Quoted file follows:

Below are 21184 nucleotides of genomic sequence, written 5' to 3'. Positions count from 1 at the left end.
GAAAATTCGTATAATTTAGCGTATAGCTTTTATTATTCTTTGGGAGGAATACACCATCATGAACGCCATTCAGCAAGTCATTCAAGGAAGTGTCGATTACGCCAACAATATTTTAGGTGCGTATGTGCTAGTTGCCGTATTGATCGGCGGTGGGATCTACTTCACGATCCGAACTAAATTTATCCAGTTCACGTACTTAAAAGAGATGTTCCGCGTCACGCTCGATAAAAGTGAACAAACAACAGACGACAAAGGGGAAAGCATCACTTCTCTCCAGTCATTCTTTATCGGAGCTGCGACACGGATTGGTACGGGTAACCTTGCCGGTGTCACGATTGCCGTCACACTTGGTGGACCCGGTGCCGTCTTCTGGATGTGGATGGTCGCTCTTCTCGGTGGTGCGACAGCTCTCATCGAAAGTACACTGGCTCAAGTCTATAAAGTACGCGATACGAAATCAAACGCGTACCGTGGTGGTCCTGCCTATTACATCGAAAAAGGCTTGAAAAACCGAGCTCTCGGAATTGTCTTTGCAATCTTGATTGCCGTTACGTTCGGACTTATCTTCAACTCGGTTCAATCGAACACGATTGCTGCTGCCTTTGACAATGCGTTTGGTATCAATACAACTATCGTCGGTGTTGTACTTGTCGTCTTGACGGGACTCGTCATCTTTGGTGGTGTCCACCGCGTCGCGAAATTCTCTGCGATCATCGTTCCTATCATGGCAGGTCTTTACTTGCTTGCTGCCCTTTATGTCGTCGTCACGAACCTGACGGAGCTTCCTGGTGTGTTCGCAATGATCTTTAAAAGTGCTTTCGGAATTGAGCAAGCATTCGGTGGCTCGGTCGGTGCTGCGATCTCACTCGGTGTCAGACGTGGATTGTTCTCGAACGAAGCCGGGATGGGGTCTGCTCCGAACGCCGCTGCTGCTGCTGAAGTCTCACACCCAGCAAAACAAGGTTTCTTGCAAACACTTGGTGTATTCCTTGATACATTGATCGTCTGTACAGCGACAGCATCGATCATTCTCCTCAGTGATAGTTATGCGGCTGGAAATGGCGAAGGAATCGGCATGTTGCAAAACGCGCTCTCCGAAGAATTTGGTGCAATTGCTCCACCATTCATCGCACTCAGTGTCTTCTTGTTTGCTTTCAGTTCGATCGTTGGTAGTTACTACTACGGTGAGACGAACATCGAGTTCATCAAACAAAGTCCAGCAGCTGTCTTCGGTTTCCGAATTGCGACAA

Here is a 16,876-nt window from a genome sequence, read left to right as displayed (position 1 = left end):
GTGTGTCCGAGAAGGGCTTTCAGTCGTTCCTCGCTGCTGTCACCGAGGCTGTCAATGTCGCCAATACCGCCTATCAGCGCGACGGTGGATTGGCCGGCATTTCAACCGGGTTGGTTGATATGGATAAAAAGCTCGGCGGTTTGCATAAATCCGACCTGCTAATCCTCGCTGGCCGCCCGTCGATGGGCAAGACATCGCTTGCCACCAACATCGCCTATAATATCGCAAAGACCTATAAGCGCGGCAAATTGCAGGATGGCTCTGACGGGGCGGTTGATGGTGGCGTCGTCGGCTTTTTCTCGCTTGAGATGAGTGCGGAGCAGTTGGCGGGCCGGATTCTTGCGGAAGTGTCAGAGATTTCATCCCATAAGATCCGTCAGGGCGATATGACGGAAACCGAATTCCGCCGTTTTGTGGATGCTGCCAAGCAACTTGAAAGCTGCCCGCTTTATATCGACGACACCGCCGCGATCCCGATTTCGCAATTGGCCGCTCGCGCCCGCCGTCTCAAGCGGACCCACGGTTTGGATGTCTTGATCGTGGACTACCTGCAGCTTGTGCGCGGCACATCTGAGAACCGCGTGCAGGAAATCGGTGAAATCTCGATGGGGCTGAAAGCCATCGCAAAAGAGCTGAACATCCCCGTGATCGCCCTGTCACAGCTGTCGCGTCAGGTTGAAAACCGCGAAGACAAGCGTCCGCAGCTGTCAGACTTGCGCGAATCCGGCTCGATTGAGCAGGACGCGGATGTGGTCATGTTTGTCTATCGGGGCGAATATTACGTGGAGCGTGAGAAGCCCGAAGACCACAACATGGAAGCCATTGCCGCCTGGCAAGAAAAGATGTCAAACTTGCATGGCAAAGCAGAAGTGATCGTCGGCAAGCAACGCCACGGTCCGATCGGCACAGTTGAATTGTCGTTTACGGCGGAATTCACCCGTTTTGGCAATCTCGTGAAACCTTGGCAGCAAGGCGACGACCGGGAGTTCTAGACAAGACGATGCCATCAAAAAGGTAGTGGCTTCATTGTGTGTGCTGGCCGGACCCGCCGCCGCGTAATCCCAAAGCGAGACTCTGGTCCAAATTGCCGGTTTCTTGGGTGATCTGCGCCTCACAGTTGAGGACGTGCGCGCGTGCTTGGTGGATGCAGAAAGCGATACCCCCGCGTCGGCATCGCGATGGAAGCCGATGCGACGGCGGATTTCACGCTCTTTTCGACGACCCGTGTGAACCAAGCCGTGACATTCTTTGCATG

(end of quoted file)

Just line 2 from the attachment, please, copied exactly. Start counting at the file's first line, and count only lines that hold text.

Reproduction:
GAAAATTCGTATAATTTAGCGTATAGCTTTTATTATTCTTTGGGAGGAATACACCATCATGAACGCCATTCAGCAAGTCATTCAAGGAAGTGTCGATTACGCCAACAATATTTTAGGTGCGTATGTGCTAGTTGCCGTATTGATCGGCGGTGGGATCTACTTCACGATCCGAACTAAATTTATCCAGTTCACGTACTTAAAAGAGATGTTCCGCGTCACGCTCGATAAAAGTGAACAAACAACAGACGACAAAGGGGAAAGCATCACTTCTCTCCAGTCATTCTTTATCGGAGCTGCGACACGGATTGGTACGGGTAACCTTGCCGGTGTCACGATTGCCGTCACACTTGGTGGACCCGGTGCCGTCTTCTGGATGTGGATGGTCGCTCTTCTCGGTGGTGCGACAGCTCTCATCGAAAGTACACTGGCTCAAGTCTATAAAGTACGCGATACGAAATCAAACGCGTACCGTGGTGGTCCTGCCTATTACATCGAAAAAGGCTTGAAAAACCGAGCTCTCGGAATTGTCTTTGCAATCTTGATTGCCGTTACGTTCGGACTTATCTTCAACTCGGTTCAATCGAACACGATTGCTGCTGCCTTTGACAATGCGTTTGGTATCAATACAACTATCGTCGGTGTTGTACTTGTCGTCTTGACGGGACTCGTCATCTTTGGTGGTGTCCACCGCGTCGCGAAATTCTCTGCGATCATCGTTCCTATCATGGCAGGTCTTTACTTGCTTGCTGCCCTTTATGTCGTCGTCACGAACCTGACGGAGCTTCCTGGTGTGTTCGCAATGATCTTTAAAAGTGCTTTCGGAATTGAGCAAGCATTCGGTGGCTCGGTCGGTGCTGCGATCTCACTCGGTGTCAGACGTGGATTGTTCTCGAACGAAGCCGGGATGGGGTCTGCTCCGAACGCCGCTGCTGCTGCTGAAGTCTCACACCCAGCAAAACAAGGTTTCTTGCAAACACTTGGTGTATTCCTTGATACATTGATCGTCTGTACAGCGACAGCATCGATCATTCTCCTCAGTGATAGTTATGCGGCTGGAAATGGCGAAGGAATCGGCATGTTGCAAAACGCGCTCTCCGAAGAATTTGGTGCAATTGCTCCACCATTCATCGCACTCAGTGTCTTCTTGTTTGCTTTCAGTTCGATCGTTGGTAGTTACTACTACGGTGAGACGAACATCGAGTTCATCAAACAAAGTCCAGCAGCTGTCTTCGGTTTCCGAATTGCGACAA